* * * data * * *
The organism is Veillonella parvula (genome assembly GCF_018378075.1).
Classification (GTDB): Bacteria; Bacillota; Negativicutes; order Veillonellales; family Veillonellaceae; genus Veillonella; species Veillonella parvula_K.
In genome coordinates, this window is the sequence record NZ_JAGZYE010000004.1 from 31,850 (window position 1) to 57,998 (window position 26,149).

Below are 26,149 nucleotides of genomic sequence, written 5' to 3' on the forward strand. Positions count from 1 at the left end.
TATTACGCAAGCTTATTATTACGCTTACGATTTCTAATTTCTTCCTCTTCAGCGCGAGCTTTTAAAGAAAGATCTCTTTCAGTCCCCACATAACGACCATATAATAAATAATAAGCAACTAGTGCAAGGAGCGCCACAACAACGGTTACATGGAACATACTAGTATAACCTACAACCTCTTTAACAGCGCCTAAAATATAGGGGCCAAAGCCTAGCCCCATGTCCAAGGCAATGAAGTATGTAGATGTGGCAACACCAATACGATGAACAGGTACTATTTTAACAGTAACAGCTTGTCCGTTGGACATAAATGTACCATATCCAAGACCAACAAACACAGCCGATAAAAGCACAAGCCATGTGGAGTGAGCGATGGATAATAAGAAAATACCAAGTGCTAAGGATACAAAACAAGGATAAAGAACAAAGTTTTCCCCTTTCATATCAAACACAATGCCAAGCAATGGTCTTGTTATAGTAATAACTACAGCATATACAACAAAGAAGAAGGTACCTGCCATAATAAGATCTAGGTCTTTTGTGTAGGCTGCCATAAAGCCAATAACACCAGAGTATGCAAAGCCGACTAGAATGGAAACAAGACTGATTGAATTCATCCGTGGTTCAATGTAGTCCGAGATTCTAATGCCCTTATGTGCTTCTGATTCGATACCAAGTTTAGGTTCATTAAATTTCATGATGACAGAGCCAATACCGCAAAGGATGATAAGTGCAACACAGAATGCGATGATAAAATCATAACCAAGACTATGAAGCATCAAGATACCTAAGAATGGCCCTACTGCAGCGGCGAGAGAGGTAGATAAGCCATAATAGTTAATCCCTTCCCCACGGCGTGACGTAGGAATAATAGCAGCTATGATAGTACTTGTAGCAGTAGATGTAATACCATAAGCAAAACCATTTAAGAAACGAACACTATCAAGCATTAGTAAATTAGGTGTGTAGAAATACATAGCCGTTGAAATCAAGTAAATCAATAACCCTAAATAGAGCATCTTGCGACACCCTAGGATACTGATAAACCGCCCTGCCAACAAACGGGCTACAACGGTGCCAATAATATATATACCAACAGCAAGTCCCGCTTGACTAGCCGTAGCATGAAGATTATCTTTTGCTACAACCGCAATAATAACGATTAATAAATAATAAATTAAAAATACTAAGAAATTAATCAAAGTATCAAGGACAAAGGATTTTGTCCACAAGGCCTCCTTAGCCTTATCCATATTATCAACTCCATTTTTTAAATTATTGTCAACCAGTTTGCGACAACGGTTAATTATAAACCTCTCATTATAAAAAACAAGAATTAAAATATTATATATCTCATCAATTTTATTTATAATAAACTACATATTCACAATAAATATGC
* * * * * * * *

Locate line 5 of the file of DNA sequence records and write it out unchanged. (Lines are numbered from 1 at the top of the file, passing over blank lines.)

TATTACGCAAGCTTATTATTACGCTTACGATTTCTAATTTCTTCCTCTTCAGCGCGAGCTTTTAAAGAAAGATCTCTTTCAGTCCCCACATAACGACCATATAATAAATAATAAGCAACTAGTGCAAGGAGCGCCACAACAACGGTTACATGGAACATACTAGTATAACCTACAACCTCTTTAACAGCGCCTAAAATATAGGGGCCAAAGCCTAGCCCCATGTCCAAGGCAATGAAGTATGTAGATGTGGCAACACCAATACGATGAACAGGTACTATTTTAACAGTAACAGCTTGTCCGTTGGACATAAATGTACCATATCCAAGACCAACAAACACAGCCGATAAAAGCACAAGCCATGTGGAGTGAGCGATGGATAATAAGAAAATACCAAGTGCTAAGGATACAAAACAAGGATAAAGAACAAAGTTTTCCCCTTTCATATCAAACACAATGCCAAGCAATGGTCTTGTTATAGTAATAACTACAGCATATACAACAAAGAAGAAGGTACCTGCCATAATAAGATCTAGGTCTTTTGTGTAGGCTGCCATAAAGCCAATAACACCAGAGTATGCAAAGCCGACTAGAATGGAAACAAGACTGATTGAATTCATCCGTGGTTCAATGTAGTCCGAGATTCTAATGCCCTTATGTGCTTCTGATTCGATACCAAGTTTAGGTTCATTAAATTTCATGATGACAGAGCCAATACCGCAAAGGATGATAAGTGCAACACAGAATGCGATGATAAAATCATAACCAAGACTATGAAGCATCAAGATACCTAAGAATGGCCCTACTGCAGCGGCGAGAGAGGTAGATAAGCCATAATAGTTAATCCCTTCCCCACGGCGTGACGTAGGAATAATAGCAGCTATGATAGTACTTGTAGCAGTAGATGTAATACCATAAGCAAAACCATTTAAGAAACGAACACTATCAAGCATTAGTAAATTAGGTGTGTAGAAATACATAGCCGTTGAAATCAAGTAAATCAATAACCCTAAATAGAGCATCTTGCGACACCCTAGGATACTGATAAACCGCCCTGCCAACAAACGGGCTACAACGGTGCCAATAATATATATACCAACAGCAAGTCCCGCTTGACTAGCCGTAGCATGAAGATTATCTTTTGCTACAACCGCAATAATAACGATTAATAAATAATAAATTAAAAATACTAAGAAATTAATCAAAGTATCAAGGACAAAGGATTTTGTCCACAAGGCCTCCTTAGCCTTATCCATATTATCAACTCCATTTTTTAAATTATTGTCAACCAGTTTGCGACAACGGTTAATTATAAACCTCTCATTATAAAAAACAAGAATTAAAATATTATATATCTCATCAATTTTATTTATAATAAACTACATATTCACAATAAATATGC